With combined assets under management of US$1.45 trillion, South Korea’s state-owned investors – comprised of one sovereign wealth fund and six public pension funds – are major players in global markets, and their evolving strategies are set to have a significant impact on investment flows, with alternative asset classes set to be the main winners.
The Korea Investment Corporation’s (KIC) portfolio grew 6.9% to US$181 billion in the first half of the year, which partly reversed the 14.4% loss (US$30 billion) last year amid a rout in public equity and fixed income asset classes – the first half of this year those same assets grew 8.3%.
KIC’s public equity holdings rose 14.4% while fixed income increased 1.9% in the January-June period, reflecting the bounce-back on the US market. The fund did not disclose half-year returns on alternative investments, which grew by an average of 9.7% in 2018-2022 and are subject to valuation at the year-end.
This year, the sovereign wealth fund is aiming to expand alternatives to 25% of AUM from 23% in 2022 to diversify away from traditional asset classes, with private debt and infrastructure its main targets. It is also looking for geographical diversification with the opening of a new office in Mumbai by the year-end, in addition to its offices in New York, London, Singapore and San Francisco.
The sovereign fund’s outlook is sanguine. KIC CEO Jin Seoung-ho told a press conference, "The prevalent market perception is that the peak of inflation has passed, mitigating concerns over further recession. The maintenance of solid fundamentals in real economies, including the US, has also contributed to the revival of psychological preference for risky assets among investors, which resulted in the rise of stock prices.”
Meanwhile, another Korean state-owned investor – the massive US$741 billion National Pension Service (NPS) – reported an 8.6% profit (US$62 billion) in fund management in the first four months of the year due to the strong performance in traditional assets, almost recovering from the 8.2% loss in 2022. While KIC exclusively invests abroad, NPS has a mix of domestic and foreign holdings. NPS’ fund management allocated 43.3% of assets to equity, 40.6% to fixed-income and 16.1% to alternative assets as of end-April. Its overseas and domestic equity investments achieved 14.7% and 13.9% profits in the first half, respectively. Global and domestic bonds posted 8.5% and 3.6% profits, respectively. Its alternatives portfolio returned 6.2%.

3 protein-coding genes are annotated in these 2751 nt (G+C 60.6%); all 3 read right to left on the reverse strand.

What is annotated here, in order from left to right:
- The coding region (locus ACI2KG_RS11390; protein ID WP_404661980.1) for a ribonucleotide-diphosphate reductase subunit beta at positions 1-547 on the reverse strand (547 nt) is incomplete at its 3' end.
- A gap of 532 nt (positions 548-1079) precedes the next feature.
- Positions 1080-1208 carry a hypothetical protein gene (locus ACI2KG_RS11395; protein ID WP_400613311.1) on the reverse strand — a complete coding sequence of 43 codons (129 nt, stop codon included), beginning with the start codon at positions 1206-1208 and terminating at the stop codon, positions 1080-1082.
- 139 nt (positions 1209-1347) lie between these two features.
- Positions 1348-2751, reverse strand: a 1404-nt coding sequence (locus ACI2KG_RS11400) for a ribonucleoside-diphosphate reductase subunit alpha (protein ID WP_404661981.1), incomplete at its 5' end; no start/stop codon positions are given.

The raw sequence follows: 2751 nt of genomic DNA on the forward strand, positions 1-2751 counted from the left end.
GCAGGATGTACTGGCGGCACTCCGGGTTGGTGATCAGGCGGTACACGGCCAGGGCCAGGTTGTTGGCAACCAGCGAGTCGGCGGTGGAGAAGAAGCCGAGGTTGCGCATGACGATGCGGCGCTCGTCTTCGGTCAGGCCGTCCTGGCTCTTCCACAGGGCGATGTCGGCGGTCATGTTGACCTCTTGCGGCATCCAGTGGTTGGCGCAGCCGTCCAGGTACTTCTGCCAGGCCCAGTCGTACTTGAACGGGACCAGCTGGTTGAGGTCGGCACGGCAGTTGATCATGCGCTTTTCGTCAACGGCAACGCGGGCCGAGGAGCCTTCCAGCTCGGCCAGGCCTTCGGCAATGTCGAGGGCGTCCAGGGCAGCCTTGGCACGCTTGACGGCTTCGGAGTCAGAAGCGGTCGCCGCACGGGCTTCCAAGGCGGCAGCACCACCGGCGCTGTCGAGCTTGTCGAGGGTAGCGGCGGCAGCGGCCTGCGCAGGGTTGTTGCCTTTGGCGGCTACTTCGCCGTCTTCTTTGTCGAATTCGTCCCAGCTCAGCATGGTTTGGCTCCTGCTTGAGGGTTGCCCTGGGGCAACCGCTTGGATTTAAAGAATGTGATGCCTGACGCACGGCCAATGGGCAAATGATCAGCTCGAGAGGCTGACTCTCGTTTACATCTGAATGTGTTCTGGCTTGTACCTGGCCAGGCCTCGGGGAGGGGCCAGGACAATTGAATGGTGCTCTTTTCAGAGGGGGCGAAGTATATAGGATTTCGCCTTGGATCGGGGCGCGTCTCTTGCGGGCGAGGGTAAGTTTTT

NPS is also looking to diversify its portfolio under a five-year plan announced in May, which will see it invest 55% of its total assets in stocks (up from a 46.2% target this year), 30% in bonds (down from 40%) and 15% in alternative assets (up from 13.8%) during the 2024-2028 period. It also raised its target investment return for the next five years from 5.4% to 5.6%.
NPS is under pressure to improve performance. Its assets are forecast to decline from 2039 and be totally depleted by 2055, according to South Korea’s National Assembly Budget Office’s estimates. Facing the prospect of receiving lower retirement benefits than their parents, younger people are pressing for the option to leave the pension programme altogether. The government is seeking to extend the fund’s life, requiring improved yields.
In the bid to improve profitability, NPS hired three new global asset managers: Goldman Sachs and Chicago-based Bridge Industrial join its overseas real estate managers, while Coatue Management LLC, a US tech-focused investment firm, became a new GP for global hedge funds. Tech is also a theme in its domestic public equity strategy. The pension giant expanded its holdings in local semiconductor and chip equipment firms in Q2 to take advantage of tight global markets caused by supply disruption. Its market disclosure on the Korea Exchange this week showed it had stakes or 5% or more in 306 listed companies, with a total value of KRW132 trillion (US$104 billion). Most of its increased positions were in the semiconductor sector.
Meanwhile, NPS is pushing for higher yield in private equity and has committed KRW210 billion to the Macquarie Korea Opportunities Fund (MKOF) VI and KRW295 billion each to IMM Private Equity and Hahn & Co, according to Korean media. The pension giant said last month that it had tapped the three investment firms to manage Korean private equities.
The fund’s ability to deploy such large sums is constrained by its own workforce limitations. NPS has been struggling with talent attraction and retention since it moved its headquarters 200km south of Seoul, frustrating its target of doubling its staffing size to 500. While in-house capabilities are being developed, NPS’s planned growth will remain heavily reliant on external managers, particularly in foreign markets.
The NPS’s diversification strategy is also not without its critics, principally domestic retail investors who are dismayed at its decision to dump stocks. Overseas markets represent over two-thirds of investments in alternatives, suggesting that domestic public equity is being liquidated in favour of foreign investments. The Korean fund aims to raise foreign holdings to 55% of its portfolio by 2025, up from 35% in 2019. Given the fund’s size, small adjustments in domestic stocks would mean billions flowing out of Korea into foreign assets.